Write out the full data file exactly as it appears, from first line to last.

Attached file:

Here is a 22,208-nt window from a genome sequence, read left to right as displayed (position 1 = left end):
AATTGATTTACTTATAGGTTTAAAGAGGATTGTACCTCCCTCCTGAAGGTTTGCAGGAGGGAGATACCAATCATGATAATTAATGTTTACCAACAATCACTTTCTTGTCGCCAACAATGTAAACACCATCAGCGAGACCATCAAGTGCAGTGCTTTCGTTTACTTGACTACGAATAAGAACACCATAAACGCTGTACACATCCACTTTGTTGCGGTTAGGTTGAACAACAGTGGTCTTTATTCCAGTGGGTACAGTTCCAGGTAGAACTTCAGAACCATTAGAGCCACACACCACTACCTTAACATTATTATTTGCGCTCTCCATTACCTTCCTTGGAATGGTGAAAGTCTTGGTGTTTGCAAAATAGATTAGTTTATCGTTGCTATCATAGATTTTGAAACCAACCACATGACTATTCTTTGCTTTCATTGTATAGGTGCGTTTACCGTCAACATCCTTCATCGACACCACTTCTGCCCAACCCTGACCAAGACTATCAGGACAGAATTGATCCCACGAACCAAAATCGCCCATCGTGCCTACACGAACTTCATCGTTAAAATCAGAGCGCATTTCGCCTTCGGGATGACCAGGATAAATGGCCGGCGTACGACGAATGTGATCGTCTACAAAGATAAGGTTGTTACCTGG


Here is a 22,208-nt window from a genome sequence, read left to right as displayed (position 1 = left end):
AATTGATTTACTTATAGGTTTAAAGAGGATTGTACCTCCCTCCTGAAGGTTTGCAGGAGGGAGATACCAATCATGATAATTAATGTTTACCAACAATCACTTTCTTGTCGCCAACAATGTAAACACCATCAGCGAGACCATCAAGTGCAGTGCTTTCGTTTACTTGACTACGAATAAGAACACCATAAACGCTGTACACATCCACTTTGTTGCGGTTAGGTTGAACAACAGTGGTCTTTATTCCAGTGGGTACAGTTCCAGGTAGAACTTCAGAACCATTAGAGCCACACACCACTACCTTAACATTATTATTTGCGCTCTCCATTACCTTCCTTGGAATGGTGAAAGTCTTGGTGTTTGCAAAATAGATTAGTTTATCGTTGCTATCATAGATTTTGAAACCAACCACATGACTATTCTTTGCTTTCATTGTATAGGTGCGTTTACCGTCAACATCCTTCATCGACACCACTTCTGCCCAACCCTGACCAAGACTATCAGGACAGAATTGATCCCACGAACCAAAATCGCCCATCGTGCCTACACGAACTTCATCGTTAAAATCAGAGCGCATTTCGCCTTCGGGATGACCAGGATAAATGGCCGGCGTACGACGAATGTGATCGTCTACAAAGATAAGGTTGTTACCTGG